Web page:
Outside of working on how to make a Mach 20 spaceplane with the most advanced cameras in the world for "cheap", McDD toyed with a few shapes for ISINGLASS, but most of them resembled future attempts at hypersonic aircraft such as the GIUK Gap naval interceptor (Mach 6, LNG fueled) and HSVS Strike/Reconnaissance Mach 12 hypersonic (to be powered by two XLR-129s and scramjet engines).

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The Chinese people are not to be cowed by U.S. atomic blackmail. Our country has a population of 600 million and an area of 9.6 [million sq. km]. The United States cannot annihilate the Chinese nation with its small stack of atom bombs. Even if the U.S. atom bombs were so powerful that, when dropped on China, they would make a hole right through the earth, or even blow it up, that would hardly mean anything to the universe as a whole, though it might be a major event for the solar system.


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Kattsun
Post subject: Re: What could have been?Posted: April 2nd, 2014, 3:50 pm
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[ img ]

The Sparrow family has a long history within NATO armies, beginning as a post-war American development alongside the Sidewinder. As of 2014, it remains the primary BVRAAM of NATO air forces, in various guises. The simplicity and ease of construction has made the AIM-7 family the most mass produced, widely used air-to-air missile in the Free World, comparable to the Soviet R-27 used by the USSR and Warsaw Pact states. The most modern variant: the Sparrow V or AIM-7V is used by the United States of America, Kingdom of Sweden, Kingdom of Norway, Britain, West Germany, Republic of Poland, Republic of Italy, Austria, Switzerland, Principality of Galla, Republic of Spain, Portugal, and the United Kingdom of the Netherlands.

Variants of the Sparrow have been used or developed into indigenous platforms by non-NATO countries such as the South African Union, Australia and New Zealand, Japan, Republic of Korea, Malaysia, Kampuchea, North Borneo, Burma, Malaysia, and Qatar, among others. The most common NATO variant is the British Aerospace Skyflash, which started out as a development of the AIM-7E-2 Sparrow developed during the Vietnam War. Changes included a new European rocket motor, a GEC-Marconi radar seeker, and a larger warhead. Further developments in the 1980s resulted in the Skyflash Mark 2, an improved variant incorporating an active radar seeker and 40 lbs continuous rod warhead (CRW). The Skyflash Mark 2 was adopted by the Principality of Galla as the RBS 81 and by the Kingdom of Sweden as the RB 71B.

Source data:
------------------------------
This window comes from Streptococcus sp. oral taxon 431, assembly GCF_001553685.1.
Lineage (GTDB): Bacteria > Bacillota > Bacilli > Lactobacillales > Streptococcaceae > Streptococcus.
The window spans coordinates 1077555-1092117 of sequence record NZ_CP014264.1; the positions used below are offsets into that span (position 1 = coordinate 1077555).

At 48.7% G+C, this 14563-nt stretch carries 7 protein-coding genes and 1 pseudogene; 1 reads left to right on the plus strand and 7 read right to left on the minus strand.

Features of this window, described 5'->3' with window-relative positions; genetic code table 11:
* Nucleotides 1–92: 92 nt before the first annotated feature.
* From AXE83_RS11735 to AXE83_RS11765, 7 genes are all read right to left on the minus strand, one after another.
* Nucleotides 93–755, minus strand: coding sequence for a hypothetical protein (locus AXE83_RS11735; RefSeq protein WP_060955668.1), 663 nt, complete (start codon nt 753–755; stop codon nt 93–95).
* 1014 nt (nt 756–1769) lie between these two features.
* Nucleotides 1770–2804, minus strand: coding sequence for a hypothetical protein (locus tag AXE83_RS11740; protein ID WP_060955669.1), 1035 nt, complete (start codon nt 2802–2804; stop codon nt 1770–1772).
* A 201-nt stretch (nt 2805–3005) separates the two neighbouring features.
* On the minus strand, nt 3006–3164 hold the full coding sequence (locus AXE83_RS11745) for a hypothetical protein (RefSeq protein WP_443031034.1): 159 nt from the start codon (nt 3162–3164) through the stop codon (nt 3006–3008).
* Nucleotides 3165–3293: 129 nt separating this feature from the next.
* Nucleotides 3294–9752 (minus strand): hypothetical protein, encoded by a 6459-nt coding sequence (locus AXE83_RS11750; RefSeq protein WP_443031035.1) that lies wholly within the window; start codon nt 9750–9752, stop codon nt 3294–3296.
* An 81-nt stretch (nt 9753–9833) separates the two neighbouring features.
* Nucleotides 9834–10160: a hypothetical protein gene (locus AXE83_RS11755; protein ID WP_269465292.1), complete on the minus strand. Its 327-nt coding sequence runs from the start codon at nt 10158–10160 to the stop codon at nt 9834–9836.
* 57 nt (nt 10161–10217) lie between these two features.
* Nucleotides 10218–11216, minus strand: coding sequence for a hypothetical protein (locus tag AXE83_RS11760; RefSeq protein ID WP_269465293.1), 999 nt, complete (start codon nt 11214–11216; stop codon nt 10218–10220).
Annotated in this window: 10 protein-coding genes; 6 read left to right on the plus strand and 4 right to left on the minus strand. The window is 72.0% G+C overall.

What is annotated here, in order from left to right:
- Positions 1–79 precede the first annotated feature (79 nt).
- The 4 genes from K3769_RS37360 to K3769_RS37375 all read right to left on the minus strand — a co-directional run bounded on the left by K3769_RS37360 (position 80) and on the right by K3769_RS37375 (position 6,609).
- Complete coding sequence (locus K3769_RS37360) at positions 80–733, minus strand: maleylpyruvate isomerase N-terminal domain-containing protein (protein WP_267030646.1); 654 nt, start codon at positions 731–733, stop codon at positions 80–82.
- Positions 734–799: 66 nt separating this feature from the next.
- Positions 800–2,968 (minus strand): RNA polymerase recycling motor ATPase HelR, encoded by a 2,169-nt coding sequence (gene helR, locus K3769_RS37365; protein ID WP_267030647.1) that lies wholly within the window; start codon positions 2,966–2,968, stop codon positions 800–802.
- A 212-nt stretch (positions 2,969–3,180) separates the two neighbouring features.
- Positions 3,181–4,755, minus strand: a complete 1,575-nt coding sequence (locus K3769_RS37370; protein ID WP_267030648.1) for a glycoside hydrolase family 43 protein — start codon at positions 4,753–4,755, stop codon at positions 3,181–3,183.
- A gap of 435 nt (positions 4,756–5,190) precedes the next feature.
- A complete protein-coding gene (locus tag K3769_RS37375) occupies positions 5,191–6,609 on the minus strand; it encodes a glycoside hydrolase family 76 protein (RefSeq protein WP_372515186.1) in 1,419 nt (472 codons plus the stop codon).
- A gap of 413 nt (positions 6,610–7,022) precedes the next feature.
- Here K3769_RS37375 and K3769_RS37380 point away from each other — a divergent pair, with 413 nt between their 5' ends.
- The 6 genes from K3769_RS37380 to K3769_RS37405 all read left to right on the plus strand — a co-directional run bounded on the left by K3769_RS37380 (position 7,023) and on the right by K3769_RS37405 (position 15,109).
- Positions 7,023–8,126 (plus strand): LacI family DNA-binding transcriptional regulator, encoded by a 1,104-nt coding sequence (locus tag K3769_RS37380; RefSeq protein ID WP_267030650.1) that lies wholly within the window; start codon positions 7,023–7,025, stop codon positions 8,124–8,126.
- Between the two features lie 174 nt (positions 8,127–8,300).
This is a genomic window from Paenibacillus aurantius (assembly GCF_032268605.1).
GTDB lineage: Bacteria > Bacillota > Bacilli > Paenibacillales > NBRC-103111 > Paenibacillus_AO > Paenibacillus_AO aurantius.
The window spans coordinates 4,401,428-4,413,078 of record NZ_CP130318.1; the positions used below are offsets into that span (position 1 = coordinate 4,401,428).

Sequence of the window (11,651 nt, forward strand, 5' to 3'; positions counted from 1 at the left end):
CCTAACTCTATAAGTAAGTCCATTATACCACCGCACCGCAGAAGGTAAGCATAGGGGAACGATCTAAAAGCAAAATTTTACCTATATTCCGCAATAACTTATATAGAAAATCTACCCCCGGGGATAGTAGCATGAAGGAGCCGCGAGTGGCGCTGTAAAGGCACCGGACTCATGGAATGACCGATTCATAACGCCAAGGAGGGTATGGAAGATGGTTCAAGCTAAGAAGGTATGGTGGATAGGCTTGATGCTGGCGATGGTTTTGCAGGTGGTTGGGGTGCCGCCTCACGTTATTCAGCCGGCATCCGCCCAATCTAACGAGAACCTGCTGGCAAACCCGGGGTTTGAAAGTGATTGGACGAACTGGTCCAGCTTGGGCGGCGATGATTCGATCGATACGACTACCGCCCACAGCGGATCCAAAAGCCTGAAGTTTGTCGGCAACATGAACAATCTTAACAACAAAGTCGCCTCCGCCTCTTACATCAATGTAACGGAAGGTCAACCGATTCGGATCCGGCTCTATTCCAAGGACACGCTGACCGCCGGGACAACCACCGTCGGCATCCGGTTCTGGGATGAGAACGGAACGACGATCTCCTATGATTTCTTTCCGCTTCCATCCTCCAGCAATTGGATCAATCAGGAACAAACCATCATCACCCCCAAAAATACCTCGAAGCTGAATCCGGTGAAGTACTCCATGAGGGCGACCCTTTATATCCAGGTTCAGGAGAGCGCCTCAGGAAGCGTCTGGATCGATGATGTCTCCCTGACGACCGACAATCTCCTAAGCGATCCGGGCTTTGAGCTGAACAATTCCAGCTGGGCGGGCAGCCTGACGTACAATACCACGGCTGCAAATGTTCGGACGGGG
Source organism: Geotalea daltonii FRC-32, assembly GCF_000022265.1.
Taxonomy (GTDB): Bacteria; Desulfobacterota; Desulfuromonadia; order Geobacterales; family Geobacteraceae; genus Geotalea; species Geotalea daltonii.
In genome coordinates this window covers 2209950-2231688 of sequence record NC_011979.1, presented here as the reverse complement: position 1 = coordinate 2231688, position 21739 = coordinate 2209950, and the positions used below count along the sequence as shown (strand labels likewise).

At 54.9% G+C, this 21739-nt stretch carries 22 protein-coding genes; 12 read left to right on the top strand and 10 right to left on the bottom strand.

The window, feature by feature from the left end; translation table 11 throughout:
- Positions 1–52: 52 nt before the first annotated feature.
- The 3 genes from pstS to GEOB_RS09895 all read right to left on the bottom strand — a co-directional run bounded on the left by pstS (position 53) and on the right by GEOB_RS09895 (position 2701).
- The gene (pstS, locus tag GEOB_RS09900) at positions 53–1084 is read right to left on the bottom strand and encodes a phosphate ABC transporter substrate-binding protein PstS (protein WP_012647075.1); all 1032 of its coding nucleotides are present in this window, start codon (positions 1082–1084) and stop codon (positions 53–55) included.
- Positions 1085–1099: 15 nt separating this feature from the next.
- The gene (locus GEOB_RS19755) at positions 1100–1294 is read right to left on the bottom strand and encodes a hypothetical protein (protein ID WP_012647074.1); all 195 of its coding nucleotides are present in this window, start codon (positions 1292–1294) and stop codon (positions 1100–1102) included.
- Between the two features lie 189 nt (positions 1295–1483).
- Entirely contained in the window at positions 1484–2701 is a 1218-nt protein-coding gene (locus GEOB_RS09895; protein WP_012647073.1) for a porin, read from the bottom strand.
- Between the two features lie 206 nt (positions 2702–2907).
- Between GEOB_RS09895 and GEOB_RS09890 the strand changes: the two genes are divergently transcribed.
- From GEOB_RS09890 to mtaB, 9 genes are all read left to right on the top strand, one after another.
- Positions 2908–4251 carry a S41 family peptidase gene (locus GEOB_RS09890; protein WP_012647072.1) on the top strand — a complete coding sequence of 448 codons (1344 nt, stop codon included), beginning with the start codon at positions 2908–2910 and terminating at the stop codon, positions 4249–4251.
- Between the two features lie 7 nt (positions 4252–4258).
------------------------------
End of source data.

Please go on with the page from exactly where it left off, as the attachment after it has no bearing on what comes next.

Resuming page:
The most recent Skyflash variant: Mark 4 is currently used by the Royal Air Force and Royal Navy Fleet Air Arm, Swedish Royal Air Force, Royal Gallan Navy, the Luftwaffe, the French Armee de l'Air and Aeronavale, and the Dutch Royal Air Force. It was developed in the early 1990s alongside the European Fighter Aircraft (later, Typhoon). It combines the Thomson-CSF and Marconi electronics of the Mark 2 with a new rocket motor and ramjet sustainer engine, providing an increase in range approximately twice that of conventional missiles, in the same class as the US Navy AIM-54 Phoenix.

The American AMRAAM program began in the 1980s to find a successor to the Sparrow for the Advanced Tactical Fighter (later, F-22), resulting in the AIM-7V Sparrow V. It features a triangular, bank-to-turn lifting body airframe and flush, variable inlets providing greater maneuverability over other ramjet-sustained BVRAAMs like the Skyflash Mark 4. Very little, besides the dimensions, remain common with the AIM-7. It is currently the most advanced air-to-air missile fielded today.

AIM-7R was developed in the 1990s as an interim upgrade until fielding of the AMRAAM missile, which would become AIM-7V. It incorporates the same body and electronics as AIM-7P Block II, but adds a Hughes infrared seeker assembly and Texas Instruments active radar seeker in the nose, making it a dual mode system capable of engaging all targets. The dual mode seeker was considered for AIM-7V, but the high cost of the -R led to it being rescinded from the AMRAAM requirement in 1995. Only 150 missiles of AIM-7R were manufactured, and all have been removed from service with the introduction of the Sparrow V.

Other variants of the AIM-7 have included the Brazo*/ERASER (Electromagnetic RAdiation Source EliminatoR), an air-to-air or air-to-ground anti-radiation missile (ARM). Brazo, designed to kill airborne radar emitters, suffered from an extremely short range of only 30 miles. It was never adopted by the US Navy but saw service with smaller European air forces. ERASER, an air-to-ground variant, was designed along similar lines to the British ALARM but featured two rocket motors as opposed to a restartable one. Designed to provide a more persistent deterrent against SAMs, it is lofted to a high altitude and begins searching for emitters, which when located are engaged by the WDU-27 blast-fragmentation warhead. If the radar shuts down, the missile deploys a parachute to begin loitering and waiting for a new target, which is then engaged by the second engine firing.